"Client Experiences of Trauma-Informed Care in Social Service Agencies," is new research published in the Journal of Social Service Research. The article's lead article is UMBC Assistant Professor Nancy Kusmaul.
This paper describes a qualitative study of individual client interviews (n = 26) from four social service agencies to understand how clients experience trauma-informed care services and implementation challenges. We used the Fallot and Harris framework to explore client experiences of the five core concepts of trauma-informed care (safety, trustworthiness, choice, collaboration, and empowerment) using semi-structured interview questions with each client. The four agencies consisted of: refugees (n = 4), substance abuse (n = 8), older adults (n = 12), and maternal/child health (n = 2), and the agencies varied in size, service goals, and clientele. The results of the study suggest that clients’ experience of these concepts was shaped by the actions of other clients, and these experiences were either mitigated or hindered by actions of the agency employees. Agency policies either supported or enhanced their experiences as well. The results also suggest that it was challenging for agencies to provide for all of the trauma-informed care (TIC) concepts at the same time. We discuss the implications of these findings for social service delivery in a range of agency types. Future research should examine the effects of trauma-informed policies on client experiences of each TIC domain.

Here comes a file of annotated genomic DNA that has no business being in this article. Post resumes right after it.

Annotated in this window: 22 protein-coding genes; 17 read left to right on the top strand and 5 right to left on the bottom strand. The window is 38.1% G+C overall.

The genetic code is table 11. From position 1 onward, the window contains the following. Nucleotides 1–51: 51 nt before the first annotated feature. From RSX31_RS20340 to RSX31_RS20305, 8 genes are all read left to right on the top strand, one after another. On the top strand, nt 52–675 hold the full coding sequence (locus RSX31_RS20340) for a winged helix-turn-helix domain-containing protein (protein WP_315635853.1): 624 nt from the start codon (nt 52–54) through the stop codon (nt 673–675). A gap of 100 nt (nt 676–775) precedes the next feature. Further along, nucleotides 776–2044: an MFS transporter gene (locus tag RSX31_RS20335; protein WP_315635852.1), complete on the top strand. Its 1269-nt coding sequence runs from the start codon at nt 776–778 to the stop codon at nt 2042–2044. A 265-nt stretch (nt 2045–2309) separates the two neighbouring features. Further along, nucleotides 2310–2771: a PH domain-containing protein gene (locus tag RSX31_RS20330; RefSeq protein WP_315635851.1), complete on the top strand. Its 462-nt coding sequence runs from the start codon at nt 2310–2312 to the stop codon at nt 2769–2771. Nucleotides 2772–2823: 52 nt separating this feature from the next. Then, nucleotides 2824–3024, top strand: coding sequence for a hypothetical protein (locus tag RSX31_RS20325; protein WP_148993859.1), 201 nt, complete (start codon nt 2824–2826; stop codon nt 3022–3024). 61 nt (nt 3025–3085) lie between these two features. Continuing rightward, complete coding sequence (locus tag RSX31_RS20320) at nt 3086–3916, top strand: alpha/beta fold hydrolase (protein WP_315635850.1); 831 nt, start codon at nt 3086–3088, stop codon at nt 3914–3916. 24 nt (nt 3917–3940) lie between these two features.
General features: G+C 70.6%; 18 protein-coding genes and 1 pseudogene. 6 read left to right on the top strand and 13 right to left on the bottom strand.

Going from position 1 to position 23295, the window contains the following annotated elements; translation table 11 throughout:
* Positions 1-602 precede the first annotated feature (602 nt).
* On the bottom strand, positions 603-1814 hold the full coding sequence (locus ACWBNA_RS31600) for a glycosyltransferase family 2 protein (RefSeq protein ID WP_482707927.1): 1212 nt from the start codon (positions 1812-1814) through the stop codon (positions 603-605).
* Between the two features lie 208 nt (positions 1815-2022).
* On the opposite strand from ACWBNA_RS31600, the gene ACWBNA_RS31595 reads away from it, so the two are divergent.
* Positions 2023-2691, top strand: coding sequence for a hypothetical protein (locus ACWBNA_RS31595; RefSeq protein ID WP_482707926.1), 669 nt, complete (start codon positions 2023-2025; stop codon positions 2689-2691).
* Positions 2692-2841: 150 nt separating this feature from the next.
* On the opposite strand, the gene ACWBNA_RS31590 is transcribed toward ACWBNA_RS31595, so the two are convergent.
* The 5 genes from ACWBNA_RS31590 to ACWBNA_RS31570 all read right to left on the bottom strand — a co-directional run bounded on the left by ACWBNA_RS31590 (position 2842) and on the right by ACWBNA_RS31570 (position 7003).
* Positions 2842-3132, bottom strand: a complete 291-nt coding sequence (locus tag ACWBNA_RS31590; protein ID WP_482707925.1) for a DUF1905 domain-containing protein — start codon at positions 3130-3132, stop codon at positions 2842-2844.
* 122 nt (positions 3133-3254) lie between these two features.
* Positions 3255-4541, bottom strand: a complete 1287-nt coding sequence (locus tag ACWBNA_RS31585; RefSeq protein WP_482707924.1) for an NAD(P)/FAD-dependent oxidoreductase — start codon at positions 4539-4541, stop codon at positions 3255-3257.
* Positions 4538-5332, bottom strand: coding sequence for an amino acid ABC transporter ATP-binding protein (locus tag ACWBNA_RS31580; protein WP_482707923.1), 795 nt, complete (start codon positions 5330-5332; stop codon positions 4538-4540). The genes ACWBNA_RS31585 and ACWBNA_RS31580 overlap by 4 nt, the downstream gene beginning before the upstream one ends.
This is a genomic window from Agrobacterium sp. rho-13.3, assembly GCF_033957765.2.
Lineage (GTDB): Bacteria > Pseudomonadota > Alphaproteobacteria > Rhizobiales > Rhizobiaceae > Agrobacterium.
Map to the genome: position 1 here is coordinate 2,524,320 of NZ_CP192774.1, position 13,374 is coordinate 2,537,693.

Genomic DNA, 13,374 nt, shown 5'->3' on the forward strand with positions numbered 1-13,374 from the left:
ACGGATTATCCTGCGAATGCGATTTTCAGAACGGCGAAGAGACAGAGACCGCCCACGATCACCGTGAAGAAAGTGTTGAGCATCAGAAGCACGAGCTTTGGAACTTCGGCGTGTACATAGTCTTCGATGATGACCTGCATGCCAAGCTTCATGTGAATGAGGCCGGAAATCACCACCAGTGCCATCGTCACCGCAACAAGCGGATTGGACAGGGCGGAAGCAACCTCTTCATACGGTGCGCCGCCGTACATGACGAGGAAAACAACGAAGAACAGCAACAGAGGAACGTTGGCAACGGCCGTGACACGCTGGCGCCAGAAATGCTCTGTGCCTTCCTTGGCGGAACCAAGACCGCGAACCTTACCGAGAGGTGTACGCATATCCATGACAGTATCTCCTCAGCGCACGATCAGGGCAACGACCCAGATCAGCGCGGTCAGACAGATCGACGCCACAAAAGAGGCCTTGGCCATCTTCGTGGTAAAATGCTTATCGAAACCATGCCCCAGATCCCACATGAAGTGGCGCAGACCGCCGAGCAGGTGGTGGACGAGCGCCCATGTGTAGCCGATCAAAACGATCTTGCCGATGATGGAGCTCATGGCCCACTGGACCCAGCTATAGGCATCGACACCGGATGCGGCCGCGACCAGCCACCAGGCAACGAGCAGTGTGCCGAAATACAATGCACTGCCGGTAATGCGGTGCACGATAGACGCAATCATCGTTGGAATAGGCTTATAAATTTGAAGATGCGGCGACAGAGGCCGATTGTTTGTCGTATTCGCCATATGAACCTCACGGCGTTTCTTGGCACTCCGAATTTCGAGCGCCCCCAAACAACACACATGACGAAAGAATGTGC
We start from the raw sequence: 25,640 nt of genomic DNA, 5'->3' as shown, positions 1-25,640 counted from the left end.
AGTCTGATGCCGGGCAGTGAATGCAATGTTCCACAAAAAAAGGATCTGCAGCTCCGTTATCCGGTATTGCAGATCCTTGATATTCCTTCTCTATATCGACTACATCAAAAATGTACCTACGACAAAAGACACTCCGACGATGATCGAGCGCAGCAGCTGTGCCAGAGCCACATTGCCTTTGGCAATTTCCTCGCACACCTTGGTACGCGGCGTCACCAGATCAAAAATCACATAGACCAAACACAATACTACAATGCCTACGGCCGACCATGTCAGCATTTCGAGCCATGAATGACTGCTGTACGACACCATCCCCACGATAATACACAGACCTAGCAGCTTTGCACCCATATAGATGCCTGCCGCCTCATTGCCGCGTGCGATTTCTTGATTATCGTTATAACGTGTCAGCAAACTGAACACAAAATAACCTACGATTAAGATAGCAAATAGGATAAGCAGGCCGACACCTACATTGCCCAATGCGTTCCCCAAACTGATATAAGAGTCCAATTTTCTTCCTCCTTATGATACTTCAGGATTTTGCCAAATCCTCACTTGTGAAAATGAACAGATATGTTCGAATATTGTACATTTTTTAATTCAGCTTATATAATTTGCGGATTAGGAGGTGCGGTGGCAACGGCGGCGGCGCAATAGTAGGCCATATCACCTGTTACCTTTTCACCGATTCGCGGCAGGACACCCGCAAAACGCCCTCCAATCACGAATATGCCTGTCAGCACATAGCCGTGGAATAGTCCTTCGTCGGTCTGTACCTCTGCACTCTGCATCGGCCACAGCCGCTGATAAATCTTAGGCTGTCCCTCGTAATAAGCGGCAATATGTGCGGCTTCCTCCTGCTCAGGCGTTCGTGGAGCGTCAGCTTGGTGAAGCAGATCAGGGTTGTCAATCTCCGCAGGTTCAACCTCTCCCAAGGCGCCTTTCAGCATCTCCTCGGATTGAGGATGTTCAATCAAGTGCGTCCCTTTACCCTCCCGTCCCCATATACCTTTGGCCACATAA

Kusmaul, N., Wolf, M., Sahoo, S., Green, S., & Nochajski, T. (2018). Client Experiences of Trauma-Informed Care in Social Service Agencies. Journal of Social Service Research. Advance Online Publication. doi: 10.1080/01488376.2018.1481178